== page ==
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Philadelphia’s popular Mexican restaurant, Philly Barbacoa, also serves social justice issues

When the coronavirus pandemic first hit Philadelphia and the rest of the country, it had a ripple effect on restaurants and individuals.

Husband-and-wife restaurateurs Benjamin Miller and Cristina Martinez, owners of famed South Philly Barbacoa restaurant, quickly adapted to offer take-out service, but had to give up some of the staff, and the photo wasn’t too rosy for neither did their friends and community members. Some were unable to access federal stimulus payments due to their undocumented status.

The couple knew they had to act.

“It was really devastating and heartbreaking to see a lot of restaurants go and see our friends suffer, and that’s how our People’s Kitchen project started – recognizing there is a great need out there, people. are hungry and they also need work ”. Miller said.

In Philadelphia, 21% of the population is food insecure, compared to the national average of 12.9%, according to the nonprofit Feeding America. The People’s Kitchen, a partnership between South Philly Barbacoa and community collaboration 215 People’s Alliance, quickly began serving restaurant-quality food to those in need.

Using the space of Martinez and Miller’s El Compadre, South Philly Barbacoa’s sister restaurant, the couple collaborate with other chefs and volunteers to serve between 215 and 300 meals a day.

Each quarter, different chefs from local restaurants are paid to come and manage the kitchen and the team on a day-to-day basis, giving jobs to those who needed it during the pandemic, Miller said. But the project, which is made possible by most food donations and funds from chef José Andrés’ nonprofit World Central Kitchen, has reach beyond the kitchen.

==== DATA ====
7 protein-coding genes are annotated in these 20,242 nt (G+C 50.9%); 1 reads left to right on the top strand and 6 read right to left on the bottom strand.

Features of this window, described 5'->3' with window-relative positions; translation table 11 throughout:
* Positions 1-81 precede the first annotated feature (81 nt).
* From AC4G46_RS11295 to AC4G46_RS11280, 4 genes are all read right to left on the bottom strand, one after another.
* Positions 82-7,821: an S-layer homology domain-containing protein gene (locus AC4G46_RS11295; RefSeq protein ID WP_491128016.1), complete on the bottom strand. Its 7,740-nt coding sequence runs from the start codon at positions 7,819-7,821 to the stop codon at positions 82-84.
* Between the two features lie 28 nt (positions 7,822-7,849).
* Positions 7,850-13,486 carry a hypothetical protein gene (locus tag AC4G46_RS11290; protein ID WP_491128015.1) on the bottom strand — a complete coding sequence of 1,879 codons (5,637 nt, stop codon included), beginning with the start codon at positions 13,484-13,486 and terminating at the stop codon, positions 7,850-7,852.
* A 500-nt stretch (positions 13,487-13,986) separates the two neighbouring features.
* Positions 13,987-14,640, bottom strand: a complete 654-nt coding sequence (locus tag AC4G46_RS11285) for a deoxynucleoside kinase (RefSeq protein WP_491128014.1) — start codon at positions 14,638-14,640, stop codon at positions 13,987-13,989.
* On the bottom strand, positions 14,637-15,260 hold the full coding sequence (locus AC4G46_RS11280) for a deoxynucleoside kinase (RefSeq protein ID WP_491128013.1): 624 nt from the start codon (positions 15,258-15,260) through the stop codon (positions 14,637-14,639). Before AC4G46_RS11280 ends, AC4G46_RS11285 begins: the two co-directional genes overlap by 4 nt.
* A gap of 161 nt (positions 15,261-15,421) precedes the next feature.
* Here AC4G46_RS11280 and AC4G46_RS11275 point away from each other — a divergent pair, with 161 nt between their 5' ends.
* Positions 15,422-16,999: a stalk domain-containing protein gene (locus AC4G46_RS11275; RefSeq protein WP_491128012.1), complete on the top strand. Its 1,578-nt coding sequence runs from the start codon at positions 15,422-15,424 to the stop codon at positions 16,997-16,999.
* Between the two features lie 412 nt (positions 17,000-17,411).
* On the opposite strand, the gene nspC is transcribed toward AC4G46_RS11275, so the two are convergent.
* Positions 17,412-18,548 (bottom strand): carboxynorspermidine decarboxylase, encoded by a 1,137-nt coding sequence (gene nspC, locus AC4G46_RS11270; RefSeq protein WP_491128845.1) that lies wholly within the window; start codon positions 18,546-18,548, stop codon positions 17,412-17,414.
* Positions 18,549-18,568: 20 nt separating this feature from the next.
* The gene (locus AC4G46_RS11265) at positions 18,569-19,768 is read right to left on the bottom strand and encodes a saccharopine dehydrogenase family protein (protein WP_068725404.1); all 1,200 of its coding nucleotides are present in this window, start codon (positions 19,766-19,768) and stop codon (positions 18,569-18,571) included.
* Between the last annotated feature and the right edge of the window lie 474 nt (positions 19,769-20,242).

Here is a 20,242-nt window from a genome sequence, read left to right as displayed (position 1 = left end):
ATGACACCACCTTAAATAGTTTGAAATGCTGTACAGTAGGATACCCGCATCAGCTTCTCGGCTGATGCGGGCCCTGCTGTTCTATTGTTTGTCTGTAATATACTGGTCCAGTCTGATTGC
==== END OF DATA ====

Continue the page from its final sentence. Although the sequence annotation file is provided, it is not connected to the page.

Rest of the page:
At Point Breeze, volunteers pick and grow vegetables in a community garden. Delivery drivers also donate their time to distribute some of the food to people who cannot access the physical location of the restaurant.

The scope of the project also goes well beyond feeding people.

“It was also a movement for us to look a bit at what we were lacking in the system and how our restaurants were excluding certain people,” Miller said. “The best food is prepared for the richest customers, so how do we get that food and bring it to people who don’t have it and try to create a more inclusive community that can enjoy the fruits of our labor? ? “

This upward focus also includes the distribution of information. In the largely Latin South Corridor of Philadelphia, for example, volunteers encouraged people to be counted and participate in last year’s census. They have also registered people to vote and partner with community organizations like the Church of the Redeemer Baptist Church and Puentes de Salud, a nonprofit organization that provides health care to the Latino immigrant population of Philadelphia, to distribute meals.

Miller said People’s Kitchen has an operating budget of around $ 25,000 per month. The group is seeking supportive donors to ensure the collaboration continues beyond the end of the pandemic.

“This is our opportunity to build a restaurant model that really uses our talents in the best possible way,” Miller said.

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